Randy DeFrehn, direc­tor of the NCCMP, echoes Nyhan’s critique.

Bank­ing on a bailout from Con­gress or bury­ing our heads in the sand and hop­ing for the best are not long-term solu­tions to a very com­pli­cat­ed and expen­sive prob­lem,” DeFrehn wrote in an email to In These Times.

Rep. Kline, too, had some harsh words for the dis­sent­ing unions at last week’s hearing. 

I’m afraid that some­times the lead­er­ship is just not being hon­est with their mem­bers,” Kline said. Despite the fail­ure of pre­vi­ous leg­is­la­tion, they’ve appar­ent­ly delud­ed them­selves into think­ing that self-help is unnec­es­sary because the fed­er­al gov­ern­ment will bail out these plans. And I don’t see that as an option.”

The Team­sters’ Cald­well brush­es aside the charge that union lead­ers who oppose the plan are being irresponsible.

We’re telling our mem­bers what the risks are. And what we’re say­ing is that cut­ting mem­bers’ accrued ben­e­fits shouldn’t be the first step, that there are alter­na­tives to sav­ing these mem­bers’ pen­sions. Rep­re­sen­ta­tive Kline and oth­ers aren’t being hon­est with America’s work­ers,” he says. Con­gress can fix this. They’re choos­ing not to. We want to put pres­sure on Con­gress to fix this.”

At this junc­ture, the rebelling unions are still far from coa­lesc­ing around an alter­na­tive piece of leg­is­la­tion. That like­ly won’t hap­pen until the NCCMP-backed leg­is­la­tion actu­al­ly makes it to the floor — after all, it’s dif­fi­cult to build oppo­si­tion to a bill that isn’t even yet pub­lic. Accord­ing­ly, it remains unclear what exact­ly an alter­na­tive bill would look like.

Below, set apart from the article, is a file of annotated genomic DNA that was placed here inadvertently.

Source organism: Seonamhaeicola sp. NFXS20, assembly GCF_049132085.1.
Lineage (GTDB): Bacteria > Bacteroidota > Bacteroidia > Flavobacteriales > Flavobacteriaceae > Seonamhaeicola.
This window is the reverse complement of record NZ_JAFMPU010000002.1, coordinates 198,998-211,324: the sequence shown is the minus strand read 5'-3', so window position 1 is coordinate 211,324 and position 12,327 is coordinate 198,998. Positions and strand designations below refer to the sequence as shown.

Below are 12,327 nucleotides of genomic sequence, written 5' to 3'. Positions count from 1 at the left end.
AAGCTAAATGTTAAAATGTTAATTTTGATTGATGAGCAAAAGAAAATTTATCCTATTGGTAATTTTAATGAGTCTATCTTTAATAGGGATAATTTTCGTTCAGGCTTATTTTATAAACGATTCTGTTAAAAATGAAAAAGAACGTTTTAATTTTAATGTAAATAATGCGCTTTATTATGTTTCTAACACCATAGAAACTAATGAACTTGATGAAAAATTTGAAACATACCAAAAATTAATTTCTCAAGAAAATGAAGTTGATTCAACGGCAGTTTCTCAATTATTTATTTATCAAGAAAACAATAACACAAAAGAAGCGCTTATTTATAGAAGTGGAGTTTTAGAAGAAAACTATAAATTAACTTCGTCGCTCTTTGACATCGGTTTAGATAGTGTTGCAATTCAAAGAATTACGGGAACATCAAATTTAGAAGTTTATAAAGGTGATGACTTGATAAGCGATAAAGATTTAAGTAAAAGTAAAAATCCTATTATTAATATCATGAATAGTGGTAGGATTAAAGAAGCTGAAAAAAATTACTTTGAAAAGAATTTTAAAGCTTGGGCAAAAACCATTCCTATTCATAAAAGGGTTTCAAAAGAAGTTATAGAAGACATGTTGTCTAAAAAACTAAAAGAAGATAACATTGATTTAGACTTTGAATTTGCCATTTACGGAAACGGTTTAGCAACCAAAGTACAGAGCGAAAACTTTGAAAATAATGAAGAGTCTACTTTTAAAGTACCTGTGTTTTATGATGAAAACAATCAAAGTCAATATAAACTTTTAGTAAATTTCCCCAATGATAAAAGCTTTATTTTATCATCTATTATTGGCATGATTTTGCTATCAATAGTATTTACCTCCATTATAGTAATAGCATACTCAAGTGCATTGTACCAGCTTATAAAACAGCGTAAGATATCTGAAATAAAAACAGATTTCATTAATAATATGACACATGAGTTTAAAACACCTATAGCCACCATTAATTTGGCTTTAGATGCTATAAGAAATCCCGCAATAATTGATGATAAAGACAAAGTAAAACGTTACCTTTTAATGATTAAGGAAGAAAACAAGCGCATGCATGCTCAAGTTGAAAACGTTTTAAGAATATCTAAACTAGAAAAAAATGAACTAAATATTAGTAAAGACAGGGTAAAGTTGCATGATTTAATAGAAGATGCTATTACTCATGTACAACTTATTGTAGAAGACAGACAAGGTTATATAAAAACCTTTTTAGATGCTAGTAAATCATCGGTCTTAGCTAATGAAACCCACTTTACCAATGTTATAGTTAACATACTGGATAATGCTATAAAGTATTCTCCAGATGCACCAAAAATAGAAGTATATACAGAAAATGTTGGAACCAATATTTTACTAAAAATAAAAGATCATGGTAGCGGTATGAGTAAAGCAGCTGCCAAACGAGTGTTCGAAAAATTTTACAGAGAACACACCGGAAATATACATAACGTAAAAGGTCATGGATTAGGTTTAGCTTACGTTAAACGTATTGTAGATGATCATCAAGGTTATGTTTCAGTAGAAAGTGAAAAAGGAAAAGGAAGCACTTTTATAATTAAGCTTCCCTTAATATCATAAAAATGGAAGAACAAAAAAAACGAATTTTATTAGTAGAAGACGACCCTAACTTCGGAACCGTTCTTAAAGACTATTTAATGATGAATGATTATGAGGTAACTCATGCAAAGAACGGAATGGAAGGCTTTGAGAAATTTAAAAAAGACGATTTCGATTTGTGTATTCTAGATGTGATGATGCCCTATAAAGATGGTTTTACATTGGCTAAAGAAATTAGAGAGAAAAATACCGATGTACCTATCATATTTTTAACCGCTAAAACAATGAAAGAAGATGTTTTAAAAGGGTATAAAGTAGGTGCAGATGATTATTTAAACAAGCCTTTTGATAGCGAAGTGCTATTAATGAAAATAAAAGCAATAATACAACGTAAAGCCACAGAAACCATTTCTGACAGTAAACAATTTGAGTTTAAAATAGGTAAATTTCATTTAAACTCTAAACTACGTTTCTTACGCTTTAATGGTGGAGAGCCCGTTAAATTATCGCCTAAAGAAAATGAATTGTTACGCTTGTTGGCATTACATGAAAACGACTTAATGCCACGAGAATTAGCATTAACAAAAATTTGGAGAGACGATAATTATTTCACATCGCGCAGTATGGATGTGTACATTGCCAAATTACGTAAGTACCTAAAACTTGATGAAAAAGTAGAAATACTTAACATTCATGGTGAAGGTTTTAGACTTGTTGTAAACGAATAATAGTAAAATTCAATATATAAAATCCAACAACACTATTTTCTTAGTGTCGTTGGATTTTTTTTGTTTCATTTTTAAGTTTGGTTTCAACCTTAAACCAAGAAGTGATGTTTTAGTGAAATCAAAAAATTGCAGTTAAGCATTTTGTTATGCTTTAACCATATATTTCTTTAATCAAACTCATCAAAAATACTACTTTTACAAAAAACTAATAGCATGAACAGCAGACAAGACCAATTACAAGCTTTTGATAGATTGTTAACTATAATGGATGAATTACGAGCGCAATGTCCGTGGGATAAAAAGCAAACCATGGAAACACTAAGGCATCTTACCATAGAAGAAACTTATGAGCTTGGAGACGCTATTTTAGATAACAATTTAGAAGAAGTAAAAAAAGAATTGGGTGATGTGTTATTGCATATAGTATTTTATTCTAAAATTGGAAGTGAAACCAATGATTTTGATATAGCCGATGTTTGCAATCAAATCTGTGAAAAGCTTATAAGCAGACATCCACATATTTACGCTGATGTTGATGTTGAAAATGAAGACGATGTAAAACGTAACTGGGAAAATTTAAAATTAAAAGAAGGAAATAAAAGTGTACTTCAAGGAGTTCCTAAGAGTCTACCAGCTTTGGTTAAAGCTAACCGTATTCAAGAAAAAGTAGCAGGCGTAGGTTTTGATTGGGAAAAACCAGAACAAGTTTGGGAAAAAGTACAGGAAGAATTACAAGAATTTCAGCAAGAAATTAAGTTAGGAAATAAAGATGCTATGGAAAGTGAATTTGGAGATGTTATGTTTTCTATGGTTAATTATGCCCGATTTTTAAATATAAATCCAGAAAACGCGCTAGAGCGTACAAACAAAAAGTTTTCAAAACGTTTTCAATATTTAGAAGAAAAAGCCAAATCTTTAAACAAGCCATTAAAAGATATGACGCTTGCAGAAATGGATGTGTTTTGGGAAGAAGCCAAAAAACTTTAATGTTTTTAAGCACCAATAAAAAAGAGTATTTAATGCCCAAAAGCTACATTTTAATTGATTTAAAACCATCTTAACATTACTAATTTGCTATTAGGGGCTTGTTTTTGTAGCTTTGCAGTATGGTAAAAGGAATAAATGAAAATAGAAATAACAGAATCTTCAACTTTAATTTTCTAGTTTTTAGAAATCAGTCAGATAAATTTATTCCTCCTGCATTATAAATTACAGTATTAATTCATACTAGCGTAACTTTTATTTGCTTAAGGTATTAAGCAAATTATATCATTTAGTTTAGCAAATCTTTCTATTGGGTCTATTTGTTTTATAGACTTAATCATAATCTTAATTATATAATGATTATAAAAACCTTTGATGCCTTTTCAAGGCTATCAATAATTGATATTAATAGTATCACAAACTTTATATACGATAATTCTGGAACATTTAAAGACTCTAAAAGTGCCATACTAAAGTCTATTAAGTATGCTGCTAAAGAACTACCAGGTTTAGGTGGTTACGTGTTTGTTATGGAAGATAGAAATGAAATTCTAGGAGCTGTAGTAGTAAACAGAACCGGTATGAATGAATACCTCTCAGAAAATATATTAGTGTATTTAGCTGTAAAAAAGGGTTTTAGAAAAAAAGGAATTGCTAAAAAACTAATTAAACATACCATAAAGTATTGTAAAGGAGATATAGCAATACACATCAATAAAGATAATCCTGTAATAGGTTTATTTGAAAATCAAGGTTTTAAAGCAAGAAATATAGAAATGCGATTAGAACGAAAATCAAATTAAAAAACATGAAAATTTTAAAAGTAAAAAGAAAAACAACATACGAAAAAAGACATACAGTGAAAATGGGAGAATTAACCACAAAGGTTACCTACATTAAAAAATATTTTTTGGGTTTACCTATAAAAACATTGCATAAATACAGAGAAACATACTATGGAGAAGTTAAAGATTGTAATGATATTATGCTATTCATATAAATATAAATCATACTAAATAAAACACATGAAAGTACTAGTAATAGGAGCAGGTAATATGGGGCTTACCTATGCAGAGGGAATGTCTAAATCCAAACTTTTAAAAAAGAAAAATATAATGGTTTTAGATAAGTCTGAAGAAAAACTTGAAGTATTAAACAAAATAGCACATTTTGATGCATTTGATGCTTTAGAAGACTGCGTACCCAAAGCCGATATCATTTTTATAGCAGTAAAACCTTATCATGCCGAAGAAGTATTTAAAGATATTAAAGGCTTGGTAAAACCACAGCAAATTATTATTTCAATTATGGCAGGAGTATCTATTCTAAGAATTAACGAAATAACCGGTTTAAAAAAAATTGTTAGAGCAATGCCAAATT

But what’s becom­ing clear is that the coop­er­a­tive, bipar­ti­san spir­it that has per­me­at­ed much of the con­ver­sa­tion about mul­ti-employ­er pen­sion reform is begin­ning to disintegrate.

The Team­sters, how­ev­er, are intent on reclaim­ing the lan­guage of non-partisanship.

I think the mes­sage to our leg­is­la­tors is, this isn’t a par­ti­san issue, this is an Amer­i­can issue,” Cald­well says. Are we going to pro­tect the peo­ple who have put their careers and lives on the line in their wan­ing years or are we gonna let them suffer?”

The Inter­na­tion­al Asso­ci­a­tion of Machin­ists (IAM) is a spon­sor of In These Times.

Cole Stan­gler writes about labor and the envi­ron­ment. His report­ing has also appeared in The Nation, VICE, The New Repub­lic and Inter­na­tion­al Busi­ness Times. He lives in Paris, France. He can be reached at cole[at]inthesetimes.com. Fol­low him @colestangler.